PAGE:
The government began building the case toward a possible ban of the popular herb ephedra Friday by proposing strong new warning labels that the pills can cause heart attacks and strokes or even kill.
The warning labels -- first proposed in 1997 but blocked until now by the powerful dietary supplement industry -- could be on every bottle by year's end, the first in a series of Food and Drug Administration steps that could limit, if not stop, the herb's use.
But the FDA rankled consumers advocates and some members of Congress by stopping short of an immediate ban of the amphetamine-like stimulant used for weight loss and bodybuilding. The FDA said that despite reports of at least 100 deaths linked to ephedra use, it had not yet compiled enough proof of danger to stand up in court under a 1994 law that severely limits federal safety oversight of dietary supplements.
"This is not the end of the story," promised Health and Human Services Secretary Tommy Thompson, saying a full ban was still possible and the new FDA actions would serve to build the case. "Throughout America, there continue to be tragic incidents that link dietary supplements containing ephedra to serious health problems."
Meanwhile, Thompson advised people, especially athletes or exercise lovers, not to take the herb -- advice that comes two weeks after the latest high-profile death of an ephedra user, Baltimore Orioles pitcher Steve Bechler.
"I would not take this, I would not give it to my family and I don't know why anyone would take these products," Thompson said, pointing to a new review of ephedra by the Rand think tank that found it does nothing to enhance sports performance and causes only temporary loss of a few pounds. "Why take the risk?"
Critics called the Bush administration action a timid step that will cost lives.
Thompson "needs to show the courage to ban this product and be willing to stand up to protect American families," said Sen. Richard Durbin, D-Ill., who said he has counted a half-dozen ephedra-linked deaths just in the six months he has urged Thompson and the FDA to declare the herb an imminent hazard and stop sales.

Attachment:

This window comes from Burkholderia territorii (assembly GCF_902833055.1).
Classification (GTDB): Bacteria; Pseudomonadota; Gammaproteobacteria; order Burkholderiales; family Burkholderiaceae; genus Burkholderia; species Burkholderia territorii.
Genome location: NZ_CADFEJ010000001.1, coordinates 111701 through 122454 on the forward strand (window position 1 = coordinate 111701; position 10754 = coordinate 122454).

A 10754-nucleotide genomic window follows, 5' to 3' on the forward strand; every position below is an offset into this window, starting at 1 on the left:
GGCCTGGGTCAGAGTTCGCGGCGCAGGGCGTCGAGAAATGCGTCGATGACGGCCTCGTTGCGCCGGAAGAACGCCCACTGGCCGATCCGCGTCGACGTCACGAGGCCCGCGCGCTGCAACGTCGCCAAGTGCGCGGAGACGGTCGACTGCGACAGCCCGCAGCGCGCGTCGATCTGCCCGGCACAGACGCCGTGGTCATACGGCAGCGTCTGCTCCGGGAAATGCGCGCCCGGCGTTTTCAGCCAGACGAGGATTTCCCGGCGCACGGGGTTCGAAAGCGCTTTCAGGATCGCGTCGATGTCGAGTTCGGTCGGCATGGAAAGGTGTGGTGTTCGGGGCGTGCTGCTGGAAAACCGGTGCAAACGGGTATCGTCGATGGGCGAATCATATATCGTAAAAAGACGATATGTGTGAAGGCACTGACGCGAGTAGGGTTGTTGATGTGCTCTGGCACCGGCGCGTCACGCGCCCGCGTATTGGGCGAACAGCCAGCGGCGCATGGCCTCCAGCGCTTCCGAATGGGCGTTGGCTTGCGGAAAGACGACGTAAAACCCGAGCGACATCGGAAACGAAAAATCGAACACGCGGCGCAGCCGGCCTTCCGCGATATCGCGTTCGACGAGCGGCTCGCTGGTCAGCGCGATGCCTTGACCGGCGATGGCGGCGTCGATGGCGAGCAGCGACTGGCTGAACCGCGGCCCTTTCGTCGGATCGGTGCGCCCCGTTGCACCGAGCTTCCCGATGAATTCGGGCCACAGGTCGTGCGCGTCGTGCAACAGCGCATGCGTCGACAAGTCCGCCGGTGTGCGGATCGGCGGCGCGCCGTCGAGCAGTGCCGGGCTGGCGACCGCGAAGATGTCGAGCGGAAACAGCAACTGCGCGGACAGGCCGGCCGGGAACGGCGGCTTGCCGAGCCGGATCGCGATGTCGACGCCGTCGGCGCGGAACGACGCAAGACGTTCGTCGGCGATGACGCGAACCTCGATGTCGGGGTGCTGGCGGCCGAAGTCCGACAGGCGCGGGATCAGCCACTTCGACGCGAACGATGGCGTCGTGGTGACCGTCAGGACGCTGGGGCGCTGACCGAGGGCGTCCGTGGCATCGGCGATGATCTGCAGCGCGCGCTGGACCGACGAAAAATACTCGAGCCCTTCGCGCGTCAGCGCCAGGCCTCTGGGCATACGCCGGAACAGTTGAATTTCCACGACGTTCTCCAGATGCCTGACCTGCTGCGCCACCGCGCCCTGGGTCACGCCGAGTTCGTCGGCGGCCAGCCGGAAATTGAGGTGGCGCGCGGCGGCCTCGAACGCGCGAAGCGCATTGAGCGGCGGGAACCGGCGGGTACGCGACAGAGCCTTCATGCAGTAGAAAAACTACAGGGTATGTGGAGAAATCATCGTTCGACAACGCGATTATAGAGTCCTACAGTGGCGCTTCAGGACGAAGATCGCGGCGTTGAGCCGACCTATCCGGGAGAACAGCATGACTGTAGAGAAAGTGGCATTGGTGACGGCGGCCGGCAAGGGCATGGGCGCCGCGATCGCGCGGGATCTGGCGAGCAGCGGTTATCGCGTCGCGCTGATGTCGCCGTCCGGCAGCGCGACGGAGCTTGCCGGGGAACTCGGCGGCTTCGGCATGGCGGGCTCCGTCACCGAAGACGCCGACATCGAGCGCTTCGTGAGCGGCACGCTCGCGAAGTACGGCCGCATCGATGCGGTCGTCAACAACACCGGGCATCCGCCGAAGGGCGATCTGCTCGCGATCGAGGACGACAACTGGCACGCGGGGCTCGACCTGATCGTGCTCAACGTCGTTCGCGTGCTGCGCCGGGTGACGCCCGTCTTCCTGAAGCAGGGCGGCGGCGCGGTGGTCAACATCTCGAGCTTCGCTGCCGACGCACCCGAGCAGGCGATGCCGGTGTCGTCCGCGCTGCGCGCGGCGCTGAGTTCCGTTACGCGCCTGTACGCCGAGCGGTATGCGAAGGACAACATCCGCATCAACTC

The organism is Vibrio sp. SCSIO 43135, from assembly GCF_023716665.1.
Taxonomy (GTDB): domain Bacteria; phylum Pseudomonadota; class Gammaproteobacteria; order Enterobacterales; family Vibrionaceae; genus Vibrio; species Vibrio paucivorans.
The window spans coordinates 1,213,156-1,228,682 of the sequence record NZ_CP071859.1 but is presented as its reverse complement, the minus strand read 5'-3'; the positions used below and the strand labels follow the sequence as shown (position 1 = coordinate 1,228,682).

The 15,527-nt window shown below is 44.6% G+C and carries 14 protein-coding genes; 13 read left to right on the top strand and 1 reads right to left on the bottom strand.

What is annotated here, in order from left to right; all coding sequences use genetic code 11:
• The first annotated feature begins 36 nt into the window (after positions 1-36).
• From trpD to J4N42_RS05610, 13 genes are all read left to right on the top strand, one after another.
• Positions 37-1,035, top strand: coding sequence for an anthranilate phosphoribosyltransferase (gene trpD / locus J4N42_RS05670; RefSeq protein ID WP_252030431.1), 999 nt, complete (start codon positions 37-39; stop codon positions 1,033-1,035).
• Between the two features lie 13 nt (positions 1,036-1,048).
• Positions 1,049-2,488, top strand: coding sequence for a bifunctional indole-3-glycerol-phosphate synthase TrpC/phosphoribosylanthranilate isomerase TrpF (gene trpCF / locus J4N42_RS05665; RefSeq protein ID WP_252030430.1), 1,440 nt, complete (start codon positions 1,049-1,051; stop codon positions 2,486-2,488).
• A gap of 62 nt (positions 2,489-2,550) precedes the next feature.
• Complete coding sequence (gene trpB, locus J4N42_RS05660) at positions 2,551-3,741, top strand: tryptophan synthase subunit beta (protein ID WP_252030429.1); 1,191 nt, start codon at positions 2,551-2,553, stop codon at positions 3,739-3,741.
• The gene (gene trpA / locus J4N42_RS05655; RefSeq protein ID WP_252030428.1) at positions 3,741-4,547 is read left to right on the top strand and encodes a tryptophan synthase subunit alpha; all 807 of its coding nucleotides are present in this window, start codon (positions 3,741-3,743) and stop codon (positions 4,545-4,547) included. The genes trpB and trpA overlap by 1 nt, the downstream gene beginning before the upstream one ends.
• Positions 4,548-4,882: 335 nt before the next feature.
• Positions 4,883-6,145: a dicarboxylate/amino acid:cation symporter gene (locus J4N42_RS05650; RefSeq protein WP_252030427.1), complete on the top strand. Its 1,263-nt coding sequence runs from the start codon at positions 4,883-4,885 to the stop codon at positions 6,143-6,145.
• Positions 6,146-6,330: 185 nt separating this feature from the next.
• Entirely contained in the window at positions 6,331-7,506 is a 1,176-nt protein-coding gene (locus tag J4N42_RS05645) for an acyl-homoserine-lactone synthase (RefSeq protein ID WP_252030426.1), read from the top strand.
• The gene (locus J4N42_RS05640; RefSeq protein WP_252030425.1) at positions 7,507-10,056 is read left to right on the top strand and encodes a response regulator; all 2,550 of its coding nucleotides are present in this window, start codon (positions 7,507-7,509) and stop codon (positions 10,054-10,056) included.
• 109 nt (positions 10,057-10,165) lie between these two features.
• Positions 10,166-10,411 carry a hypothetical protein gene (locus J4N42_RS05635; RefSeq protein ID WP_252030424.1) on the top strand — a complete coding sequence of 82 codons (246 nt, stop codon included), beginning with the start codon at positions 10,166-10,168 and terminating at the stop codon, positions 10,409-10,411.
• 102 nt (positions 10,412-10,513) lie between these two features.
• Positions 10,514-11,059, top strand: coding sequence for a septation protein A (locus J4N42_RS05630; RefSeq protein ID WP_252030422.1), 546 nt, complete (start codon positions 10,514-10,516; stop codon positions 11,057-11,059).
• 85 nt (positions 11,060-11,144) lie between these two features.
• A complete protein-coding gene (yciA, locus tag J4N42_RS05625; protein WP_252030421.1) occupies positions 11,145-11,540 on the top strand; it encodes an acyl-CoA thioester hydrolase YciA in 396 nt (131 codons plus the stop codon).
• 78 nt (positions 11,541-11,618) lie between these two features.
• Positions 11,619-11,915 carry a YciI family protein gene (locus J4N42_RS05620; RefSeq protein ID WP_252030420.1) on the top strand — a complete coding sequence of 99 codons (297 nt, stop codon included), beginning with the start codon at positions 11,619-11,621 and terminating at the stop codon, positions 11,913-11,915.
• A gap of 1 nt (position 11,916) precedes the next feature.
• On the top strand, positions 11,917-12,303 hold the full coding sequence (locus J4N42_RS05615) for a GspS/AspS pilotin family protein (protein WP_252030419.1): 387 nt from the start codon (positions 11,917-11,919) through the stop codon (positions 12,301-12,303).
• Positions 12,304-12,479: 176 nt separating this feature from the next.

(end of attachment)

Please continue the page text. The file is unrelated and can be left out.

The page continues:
"Frankly, he should be a lot more afraid of the deaths and injuries from ephedra than of facing attorneys in court," Durbin added.
The American Medical Association praised Friday's action but said more was needed. "The new steps announced today represent real progress toward what we hope will ultimately be a ban on ephedra dietary supplements in the United States," said AMA trustee Ron Davis.
Sen. Orrin Hatch, R-Utah, said, "Today's announcement appears to be a reasonable, if long overdue, step in designing science-based rules pertaining to the use of a product about which public concern has been expressed for many, many years." Hatch was one of the authors of the 1994 law.
The House Energy and Commerce Committee promised congressional hearings on whether a ban was necessary, and the consumer advocacy group Public Citizen said it was considering suing the FDA to force a ban.
Ephedra manufacturers expressed relief that the FDA didn't ban their products, and said they wouldn't fight the new warning labels even though they had lobbied intensely for far weaker ones.
An industry spokesman argued that the Rand study actually proved ephedra works for weight loss and that Thompson's negative interpretation bowed to the critics.
"I respect that Secretary Thompson is under a lot of political pressure and a lot of that has to do with reports in the press and rush to judgment in the Bechler case," said Wes Siegner, general counsel for the Ephedra Education Council.
But also Friday, the FDA warned 24 companies that target their ephedra products to athletes and bodybuilders to stop that misleading marketing within 15 days. There's no scientific evidence that ephedra helps athletic performance, noted FDA Commissioner Mark McClellan.
Ephedra has been linked to life-threatening side effects even when used by healthy people at recommended doses -- because it speeds heart rate and constricts blood vessels. Those effects can be worsened by exercise and use of other stimulants such as caffeine, and they're particularly risky if the user has certain underlying medical conditions such as heart disease, McClellan said.
Canada has long warned consumers not to use ephedra, and the herb is banned in the Olympics. In the United States, it has been banned in professional football, college athletics and, just this week, minor league baseball.
Because ephedra is an herb, U.S. law lets manufacturers sell it over the counter with little oversight to ensure safety. The FDA must prove a clear danger to public health to curb sales. Manufacturers blocked a 1997 FDA attempt to restrict sales of certain doses and put warning labels on the herb by arguing the agency lacked enough proof of danger.
The FDA re-proposed those steps Friday. After a 30-day comment period, the FDA plans within months to put on the front of every ephedra bottle a large warning that death, heart attacks and strokes are possible side effects and that certain people should not use the pills.
Also up for comment are proposed dose restrictions, and whether ephedra poses the kind of risk necessary for a ban.
Ironically, McClellan said, ephedra's active ingredient is a chemical called ephedrine, which when produced synthetically is stringently regulated by the FDA and allowed only in small doses in certain cold drugs.